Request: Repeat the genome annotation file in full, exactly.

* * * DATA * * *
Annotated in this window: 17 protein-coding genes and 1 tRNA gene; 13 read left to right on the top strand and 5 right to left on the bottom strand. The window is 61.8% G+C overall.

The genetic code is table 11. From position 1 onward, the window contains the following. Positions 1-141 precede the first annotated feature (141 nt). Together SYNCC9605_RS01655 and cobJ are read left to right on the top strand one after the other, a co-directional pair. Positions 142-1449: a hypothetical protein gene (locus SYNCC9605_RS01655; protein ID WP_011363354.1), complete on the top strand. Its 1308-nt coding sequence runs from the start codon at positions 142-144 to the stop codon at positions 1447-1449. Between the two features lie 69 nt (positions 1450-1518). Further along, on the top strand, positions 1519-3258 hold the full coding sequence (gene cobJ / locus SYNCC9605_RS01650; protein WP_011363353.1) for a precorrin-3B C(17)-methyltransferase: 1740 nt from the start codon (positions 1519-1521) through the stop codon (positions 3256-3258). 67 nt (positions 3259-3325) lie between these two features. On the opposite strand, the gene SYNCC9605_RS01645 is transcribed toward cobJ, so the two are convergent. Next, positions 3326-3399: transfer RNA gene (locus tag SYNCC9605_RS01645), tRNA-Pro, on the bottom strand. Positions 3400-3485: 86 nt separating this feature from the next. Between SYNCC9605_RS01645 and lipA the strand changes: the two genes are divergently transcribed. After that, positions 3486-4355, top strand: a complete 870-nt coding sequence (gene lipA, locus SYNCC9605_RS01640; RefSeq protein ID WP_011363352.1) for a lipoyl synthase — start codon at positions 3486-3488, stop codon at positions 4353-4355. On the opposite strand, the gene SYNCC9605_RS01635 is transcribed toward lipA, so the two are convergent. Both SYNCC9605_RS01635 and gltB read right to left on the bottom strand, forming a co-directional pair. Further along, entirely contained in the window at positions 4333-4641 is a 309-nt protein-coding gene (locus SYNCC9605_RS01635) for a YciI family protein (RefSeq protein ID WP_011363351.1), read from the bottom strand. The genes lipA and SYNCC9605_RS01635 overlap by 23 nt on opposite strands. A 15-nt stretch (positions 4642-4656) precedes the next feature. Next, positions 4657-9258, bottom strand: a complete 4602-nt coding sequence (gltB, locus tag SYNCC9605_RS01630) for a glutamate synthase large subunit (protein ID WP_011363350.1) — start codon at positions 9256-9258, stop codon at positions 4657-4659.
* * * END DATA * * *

Annotated in this window: 17 protein-coding genes and 1 tRNA gene; 13 read left to right on the top strand and 5 right to left on the bottom strand. The window is 61.8% G+C overall.

The genetic code is table 11. From position 1 onward, the window contains the following. Positions 1-141 precede the first annotated feature (141 nt). Together SYNCC9605_RS01655 and cobJ are read left to right on the top strand one after the other, a co-directional pair. Positions 142-1449: a hypothetical protein gene (locus SYNCC9605_RS01655; protein ID WP_011363354.1), complete on the top strand. Its 1308-nt coding sequence runs from the start codon at positions 142-144 to the stop codon at positions 1447-1449. Between the two features lie 69 nt (positions 1450-1518). Further along, on the top strand, positions 1519-3258 hold the full coding sequence (gene cobJ / locus SYNCC9605_RS01650; protein WP_011363353.1) for a precorrin-3B C(17)-methyltransferase: 1740 nt from the start codon (positions 1519-1521) through the stop codon (positions 3256-3258). 67 nt (positions 3259-3325) lie between these two features. On the opposite strand, the gene SYNCC9605_RS01645 is transcribed toward cobJ, so the two are convergent. Next, positions 3326-3399: transfer RNA gene (locus tag SYNCC9605_RS01645), tRNA-Pro, on the bottom strand. Positions 3400-3485: 86 nt separating this feature from the next. Between SYNCC9605_RS01645 and lipA the strand changes: the two genes are divergently transcribed. After that, positions 3486-4355, top strand: a complete 870-nt coding sequence (gene lipA, locus SYNCC9605_RS01640; RefSeq protein ID WP_011363352.1) for a lipoyl synthase — start codon at positions 3486-3488, stop codon at positions 4353-4355. On the opposite strand, the gene SYNCC9605_RS01635 is transcribed toward lipA, so the two are convergent. Both SYNCC9605_RS01635 and gltB read right to left on the bottom strand, forming a co-directional pair. Further along, entirely contained in the window at positions 4333-4641 is a 309-nt protein-coding gene (locus SYNCC9605_RS01635) for a YciI family protein (RefSeq protein ID WP_011363351.1), read from the bottom strand. The genes lipA and SYNCC9605_RS01635 overlap by 23 nt on opposite strands. A 15-nt stretch (positions 4642-4656) precedes the next feature. Next, positions 4657-9258, bottom strand: a complete 4602-nt coding sequence (gltB, locus tag SYNCC9605_RS01630) for a glutamate synthase large subunit (protein ID WP_011363350.1) — start codon at positions 9256-9258, stop codon at positions 4657-4659.